A Bridger family recently won a brand-new Kubota tractor, as part of a program that works closely with the Farmer Veteran Coalition.
The family has a deep military background as both parents are U.S. Navy veterans and were among five applicants selected out of the 700 that applied to receive the prize.
Their land, which is 40 acres and has nearly 100 chickens and goats combined, has been built up over the past few years without the help of a tractor, and both Chelsey Stimson and Ryan Frehse said it hasn't been easy.
"It's a lot of work," Stimson said. "A lot of work, especially doing it manually yourself without a tractor."
Frehse, a former Navy SEAL, said that the work ethic behind farming aligns with what they learned in the military.
"It's more of a lifestyle, and it fits veterans really well," Frehse said. "There's a lot of veterans out there that want to be independent and self-sufficient as possible."
Frehse admitted that it does take a lot of work. Both he and Stimson have other jobs aside from maintaining their ranch, plus their two-year-old daughter Rose keeps them busy as well.
"We don't have spare time," Frehse said with a smile. "That's how much work it is, I guess. There's no spare time."
Still, they've developed a solid ranch. Their goats are Angora goats, which makes their coat extra fluffy and valuable. Stimson said they still could use an extra hand at times, and that's why she applied for a grant with the Farmer Veteran Coalition hoping to get some help with their fencing.
"At the end of the grant was the 'Geared to Give' program application to potentially get equipment from Kobota," Stimson said. "I was already at the end of the application, so I figured I might as well fill that out. I never thought we would win."
It turned out to be the right choice. When Stimson heard back that they hadn't been selected for the grant, she assumed that was the end of it. Instead, she received a phone call telling her she had won a tractor, inviting her to the NASCAR race in Kansas City for the celebration.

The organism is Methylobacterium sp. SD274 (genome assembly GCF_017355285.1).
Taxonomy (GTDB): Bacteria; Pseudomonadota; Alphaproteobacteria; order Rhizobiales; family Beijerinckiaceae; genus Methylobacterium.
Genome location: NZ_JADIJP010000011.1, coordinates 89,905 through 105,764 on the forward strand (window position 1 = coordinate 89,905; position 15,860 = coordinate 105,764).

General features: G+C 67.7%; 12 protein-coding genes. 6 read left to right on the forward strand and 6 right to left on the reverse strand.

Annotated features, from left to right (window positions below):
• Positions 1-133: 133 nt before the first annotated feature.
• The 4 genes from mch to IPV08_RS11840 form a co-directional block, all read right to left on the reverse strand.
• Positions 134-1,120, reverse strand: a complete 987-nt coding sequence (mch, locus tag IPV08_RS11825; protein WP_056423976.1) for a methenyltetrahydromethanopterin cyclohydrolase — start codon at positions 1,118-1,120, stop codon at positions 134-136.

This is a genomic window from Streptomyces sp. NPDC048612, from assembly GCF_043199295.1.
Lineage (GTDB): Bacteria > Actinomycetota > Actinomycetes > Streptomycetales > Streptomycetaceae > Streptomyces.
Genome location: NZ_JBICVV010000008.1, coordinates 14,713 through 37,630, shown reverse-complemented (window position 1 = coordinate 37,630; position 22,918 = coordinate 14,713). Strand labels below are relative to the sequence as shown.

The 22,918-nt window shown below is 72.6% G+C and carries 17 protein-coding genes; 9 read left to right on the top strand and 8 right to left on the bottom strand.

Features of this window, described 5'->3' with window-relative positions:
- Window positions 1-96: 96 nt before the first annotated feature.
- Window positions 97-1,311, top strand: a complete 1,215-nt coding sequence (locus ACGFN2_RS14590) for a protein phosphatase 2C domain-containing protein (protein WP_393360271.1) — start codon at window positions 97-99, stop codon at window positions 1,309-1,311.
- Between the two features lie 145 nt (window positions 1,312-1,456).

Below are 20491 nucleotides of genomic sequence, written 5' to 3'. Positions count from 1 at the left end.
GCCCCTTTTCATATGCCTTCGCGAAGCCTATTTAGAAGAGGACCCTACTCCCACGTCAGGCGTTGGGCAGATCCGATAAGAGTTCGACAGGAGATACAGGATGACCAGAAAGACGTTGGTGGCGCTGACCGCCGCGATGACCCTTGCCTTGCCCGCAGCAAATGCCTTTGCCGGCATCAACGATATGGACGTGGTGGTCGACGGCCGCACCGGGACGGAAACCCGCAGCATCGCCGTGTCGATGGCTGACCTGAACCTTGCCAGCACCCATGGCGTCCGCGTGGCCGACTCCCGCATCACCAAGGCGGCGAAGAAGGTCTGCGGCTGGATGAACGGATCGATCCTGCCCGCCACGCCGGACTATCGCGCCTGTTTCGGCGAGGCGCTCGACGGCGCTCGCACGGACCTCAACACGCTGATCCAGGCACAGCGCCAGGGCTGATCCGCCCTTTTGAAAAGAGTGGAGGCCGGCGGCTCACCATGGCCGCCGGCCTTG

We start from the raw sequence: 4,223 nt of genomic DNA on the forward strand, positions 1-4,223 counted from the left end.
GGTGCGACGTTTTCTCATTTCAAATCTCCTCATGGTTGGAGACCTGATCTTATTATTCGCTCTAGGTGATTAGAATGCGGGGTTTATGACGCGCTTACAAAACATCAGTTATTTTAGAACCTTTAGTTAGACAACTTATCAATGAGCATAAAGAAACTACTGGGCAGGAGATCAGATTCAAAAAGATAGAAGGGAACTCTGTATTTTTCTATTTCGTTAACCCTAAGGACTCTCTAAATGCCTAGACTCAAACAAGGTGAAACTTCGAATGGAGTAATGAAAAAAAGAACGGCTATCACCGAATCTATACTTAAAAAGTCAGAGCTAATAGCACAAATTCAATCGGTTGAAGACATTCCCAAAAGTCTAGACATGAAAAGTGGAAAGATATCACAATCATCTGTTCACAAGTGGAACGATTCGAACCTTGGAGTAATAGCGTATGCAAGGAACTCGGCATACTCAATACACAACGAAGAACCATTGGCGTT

"It was surreal," Stimson said. "It was surreal and exciting to be there."
Kobota Tractor Vice President Alex Woods said families like Stimson and Freshe's are exactly who this program aims to help.
"A lot of these folks are starting from scratch," Woods said. "They aren't inheriting a big, family-owned property, so it's really awesome to provide them with some equipment that can help them with the early process."
Woods said that getting the chance to honor veterans, who are now serving their communities in a different way, makes it extra special.
"We're honoring these folks that have really served their country twice," Woods said. "First time, obviously, through the military service, but then just as importantly, in helping to feed us."
Frehse said they are excited to use the new equipment, which will help them maintain the property in a variety of ways, such as helping set up fences or remove snow in the winter.
"I mean, there's so many uses for a tractor," Frehse said. "Anybody that has one tells you, 'You wouldn't be able to live without one once you have one.' It's exciting all the work we're going to get done."
Stimson said that the new tractor, which arrived on their property Thursday, will help speed up the development of their ranch, making things possible that wouldn't have been for at least a few years.
"We would not have had this in our sights anytime soon, in terms of what we're trying to build," Stimson said. "It's really going to help us a lot."
But more than that, Frehse said it's great to see an organization providing support for veterans just like themselves.
"There is support out there and resources that'll help you get started in farming or resources that will help you improve your life if you're already doing it," Frehse said. "That's really awesome and I hope this helps more veterans in our position realize that."